Chart of the Month – February 2019

Jobs in The New Canadian Economy

 

Much has been written about the demise of Canada’s economy, the collapse of industry and the job losses on the mines and in the oilfields. Much less is written about the tremendous growth in high paying high-tech industries like computer systems design, healthcare and the hospitality industry.

The chart above graphically illustrates that in terms of jobs lost and jobs gained. Canada is indeed winning in the high paying knowledge industries and declining in the traditional extractive industries and agriculture. Some of this is due to automation in those industries. In the technology field Toronto, Ottawa and Vancouver are leading the charge as Canada competes with Silicon Valley for highly qualified computer technicians and engineers. Early leadership in artificial intelligence and fintech is turning Toronto into an emerging global centre of influence and was the fastest-growing tech-jobs market in 2017, according to CBRE’s annual survey. The city saw 28,900 tech jobs created, 14 percent more than in 2016, for a total of more than 241,000 workers, up 52 percent over the past five years. The centre of this development is the MaRs Ecosystem. In their own words MaRs is “…located in the heart of Canada’s largest and the world’s most diverse city, MaRS is uniquely placed to lead change. We bring together educators, researchers, social scientists, entrepreneurs and business experts under one roof. Founded by civic leaders, we have a mission that is equal parts public and private — an entrepreneurial venture designed to bridge the gap between what people need and what governments can provide.”. In addition to MaRs are the Universities of Toronto, York, Waterloo and Ottawa, which have strong incubation programs and are turning out record numbers of technicians and engineers. CBRE said that Canadian markets were among the best-value markets, due in part to the strong US dollar, with Toronto, Vancouver, Montreal, and Ottawa offering “high-quality talent at relatively low cost.” In addition, the Federal Government has made immigration very easy for well qualified individuals who can often get work visas in two weeks.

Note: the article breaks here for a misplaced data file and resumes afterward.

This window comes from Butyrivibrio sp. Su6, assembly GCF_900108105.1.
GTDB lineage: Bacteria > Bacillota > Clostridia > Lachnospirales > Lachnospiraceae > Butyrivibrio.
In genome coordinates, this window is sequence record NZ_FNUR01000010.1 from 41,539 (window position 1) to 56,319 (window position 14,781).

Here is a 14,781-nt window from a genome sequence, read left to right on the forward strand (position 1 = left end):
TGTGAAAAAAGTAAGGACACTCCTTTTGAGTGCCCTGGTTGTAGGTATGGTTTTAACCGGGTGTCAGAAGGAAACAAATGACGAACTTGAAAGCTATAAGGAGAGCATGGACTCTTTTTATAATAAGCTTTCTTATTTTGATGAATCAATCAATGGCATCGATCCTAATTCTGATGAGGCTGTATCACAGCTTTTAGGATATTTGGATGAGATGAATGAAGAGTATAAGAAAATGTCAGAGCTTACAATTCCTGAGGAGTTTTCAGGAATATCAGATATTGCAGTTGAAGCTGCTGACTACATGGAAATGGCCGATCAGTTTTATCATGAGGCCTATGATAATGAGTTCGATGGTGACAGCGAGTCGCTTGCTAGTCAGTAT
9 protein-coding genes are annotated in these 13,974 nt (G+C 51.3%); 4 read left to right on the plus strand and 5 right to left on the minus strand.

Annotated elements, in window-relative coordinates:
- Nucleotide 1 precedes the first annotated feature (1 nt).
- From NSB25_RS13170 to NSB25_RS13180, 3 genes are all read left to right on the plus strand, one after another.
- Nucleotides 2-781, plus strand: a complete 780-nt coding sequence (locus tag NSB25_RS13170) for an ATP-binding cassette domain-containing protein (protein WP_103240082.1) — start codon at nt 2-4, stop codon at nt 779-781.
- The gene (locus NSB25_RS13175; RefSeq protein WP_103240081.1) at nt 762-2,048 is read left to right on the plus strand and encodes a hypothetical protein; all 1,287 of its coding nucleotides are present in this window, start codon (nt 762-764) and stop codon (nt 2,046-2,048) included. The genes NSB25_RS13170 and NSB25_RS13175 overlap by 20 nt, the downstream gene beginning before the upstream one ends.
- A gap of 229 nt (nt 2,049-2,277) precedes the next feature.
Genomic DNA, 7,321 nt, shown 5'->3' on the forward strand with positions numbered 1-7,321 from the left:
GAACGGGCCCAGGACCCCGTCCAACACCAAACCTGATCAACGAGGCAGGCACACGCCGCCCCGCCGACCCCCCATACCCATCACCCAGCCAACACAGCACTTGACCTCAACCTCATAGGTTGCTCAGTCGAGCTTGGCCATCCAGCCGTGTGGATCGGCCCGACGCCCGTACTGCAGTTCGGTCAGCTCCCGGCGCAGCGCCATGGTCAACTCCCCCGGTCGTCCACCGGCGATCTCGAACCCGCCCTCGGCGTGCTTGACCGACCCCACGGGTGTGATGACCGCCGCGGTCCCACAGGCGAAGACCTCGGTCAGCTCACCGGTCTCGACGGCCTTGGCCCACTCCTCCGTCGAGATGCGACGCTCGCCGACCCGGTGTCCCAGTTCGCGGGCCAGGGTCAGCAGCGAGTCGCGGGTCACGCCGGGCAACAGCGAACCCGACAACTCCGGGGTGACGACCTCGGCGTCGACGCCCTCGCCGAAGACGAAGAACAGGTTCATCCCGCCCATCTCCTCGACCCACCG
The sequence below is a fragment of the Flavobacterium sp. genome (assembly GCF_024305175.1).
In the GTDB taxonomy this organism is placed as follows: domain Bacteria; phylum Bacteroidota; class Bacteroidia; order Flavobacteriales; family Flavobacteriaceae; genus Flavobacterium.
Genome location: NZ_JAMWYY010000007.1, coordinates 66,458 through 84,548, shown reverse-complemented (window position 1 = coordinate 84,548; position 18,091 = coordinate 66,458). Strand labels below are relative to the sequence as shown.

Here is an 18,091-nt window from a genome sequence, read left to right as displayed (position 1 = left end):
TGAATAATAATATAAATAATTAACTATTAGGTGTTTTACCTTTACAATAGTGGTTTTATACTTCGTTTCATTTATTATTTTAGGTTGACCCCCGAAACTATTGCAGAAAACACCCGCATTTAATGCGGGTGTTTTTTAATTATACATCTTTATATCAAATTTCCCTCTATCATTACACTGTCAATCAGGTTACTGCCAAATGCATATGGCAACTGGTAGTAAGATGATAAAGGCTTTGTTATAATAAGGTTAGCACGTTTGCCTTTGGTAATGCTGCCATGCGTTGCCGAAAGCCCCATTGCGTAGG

All this is good news for the Canadian economy but what does it do for our investment portfolios? The technology industry is young and as yet has not produced many companies that have reached the scale that makes them investible to our clients. We expect this to change in the not too distant future. Then we shall see a selection of world-class technology companies competing on the world stage and providing Canadian investors with solid results and diversity for our portfolios.